Not only that, this noise is actually adding criteria for what has to happen for us to feel happy. No wonder rates of depression and anxiety are at all time highs.
Now don’t get me wrong – I like ’stuff’ as much as the next person. I have a weakness for cars and techie stuff in particular.
But what I learned subsequent to that trip to Ghana was that my circumstances were never creating how I felt. Ever. All the good things in life that I was seeking – happiness, gratitude and connection to others – well these are the default settings for all of us. They were available no matter what.
We aren’t lacking ‘stuff’ to help us feel these things. We’ve simply lost track of our nature. You see, underneath the noise of our minds, we are already whole. We are already connected. We are already free. We just get lost from time to time in an illusion that we are not whole, connected and free! We don’t see that actually it’s our thinking that creates our experience, and that sometimes that thinking can look incredibly real!
It isn’t that we have to do anything about that illusion necessarily. It more that we just have to know that’s how it works.
You see when we don’t know how it works, there’s a tendency for us to get lost.
The Mind is really good at creating the illusion that there is something that looks ‘wrong’ with where we are. When you don’t know that’s how it works, it’s so easy to get lost in an endless cycle of seeking like I was.
But when you do know how it works, you are less likely to take it seriously when the mind kicks off on one of it’s rants about what’s wrong with your life.
Instead you’ll just know that all that’s going on and get on with your day.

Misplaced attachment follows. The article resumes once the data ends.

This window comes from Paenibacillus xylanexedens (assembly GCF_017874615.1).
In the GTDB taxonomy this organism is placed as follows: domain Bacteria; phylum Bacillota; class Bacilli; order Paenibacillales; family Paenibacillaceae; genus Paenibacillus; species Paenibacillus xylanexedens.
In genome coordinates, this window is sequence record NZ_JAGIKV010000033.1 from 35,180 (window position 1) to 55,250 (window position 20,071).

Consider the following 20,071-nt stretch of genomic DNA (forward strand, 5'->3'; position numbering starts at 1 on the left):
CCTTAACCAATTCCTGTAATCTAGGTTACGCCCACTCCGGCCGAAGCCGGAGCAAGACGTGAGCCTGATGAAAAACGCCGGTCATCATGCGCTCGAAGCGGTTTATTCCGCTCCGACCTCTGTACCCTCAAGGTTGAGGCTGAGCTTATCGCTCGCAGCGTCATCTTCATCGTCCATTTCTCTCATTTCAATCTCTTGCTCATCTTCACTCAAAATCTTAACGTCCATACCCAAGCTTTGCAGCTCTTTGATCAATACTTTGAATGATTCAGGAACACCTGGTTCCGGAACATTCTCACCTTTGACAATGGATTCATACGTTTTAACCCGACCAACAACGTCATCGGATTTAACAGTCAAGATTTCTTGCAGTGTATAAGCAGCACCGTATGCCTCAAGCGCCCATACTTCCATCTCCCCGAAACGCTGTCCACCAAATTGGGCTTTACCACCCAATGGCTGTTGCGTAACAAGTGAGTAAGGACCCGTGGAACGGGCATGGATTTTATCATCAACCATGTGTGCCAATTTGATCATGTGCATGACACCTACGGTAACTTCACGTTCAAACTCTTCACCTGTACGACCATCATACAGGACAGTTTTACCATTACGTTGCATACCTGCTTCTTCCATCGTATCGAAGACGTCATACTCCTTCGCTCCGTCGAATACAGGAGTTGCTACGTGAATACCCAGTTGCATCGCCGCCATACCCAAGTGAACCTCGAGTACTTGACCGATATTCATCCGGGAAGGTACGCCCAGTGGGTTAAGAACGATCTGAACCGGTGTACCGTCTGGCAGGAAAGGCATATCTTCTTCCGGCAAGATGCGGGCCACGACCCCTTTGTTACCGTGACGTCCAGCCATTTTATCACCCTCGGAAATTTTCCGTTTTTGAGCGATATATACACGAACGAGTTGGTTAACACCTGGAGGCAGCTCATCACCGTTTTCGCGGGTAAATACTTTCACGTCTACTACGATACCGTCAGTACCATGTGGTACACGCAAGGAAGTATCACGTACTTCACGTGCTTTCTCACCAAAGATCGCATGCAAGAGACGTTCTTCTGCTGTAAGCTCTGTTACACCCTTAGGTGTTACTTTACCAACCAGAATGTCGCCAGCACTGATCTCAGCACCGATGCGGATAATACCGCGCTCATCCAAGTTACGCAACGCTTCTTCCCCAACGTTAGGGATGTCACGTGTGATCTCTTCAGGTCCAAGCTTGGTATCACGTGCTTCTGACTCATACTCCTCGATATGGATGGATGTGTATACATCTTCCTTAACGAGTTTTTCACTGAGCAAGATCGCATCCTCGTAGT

As I learned myself, the space that’s left in your mind when you are not busy fighting it, actually tends to be the thing that allows you to be more productive and creative anyway.
So if you are going into your Thanksgiving celebrations today, and are feeling less than grateful, here’s what I would say. It’s okay that you feel that way, you are human and sometimes we do get lost in thoughts about our lives.
But all the good stuff we seek – it’s here. Now. This second. There’s nothing taking you away from experiencing it other than a simple misunderstanding about how your mind works.
You don’t have to wait for your favourite political figure to become President. He is also not the thing that is stopping you from being connected with your friends and family on this special day. Nor do you have to worry about whether your Turkey is cooked to perfection or whether you are going to bag that bargain at the Black Friday sales.
It’s getting lost in thoughts that these things are where your wellbeing lie that will stop you from actually being grateful.
Glimpse this and you’ll mind will begin to clear so much faster. You’ll find yourself going Home to the place that those amazing souls in Ghana already knew about. You’ll approach your circumstances from a much deeper place of wisdom and resilience and gratitude.
Glimpse this and you’ll be free…
Wishing you a joyous, happy and blessed Thanksgiving.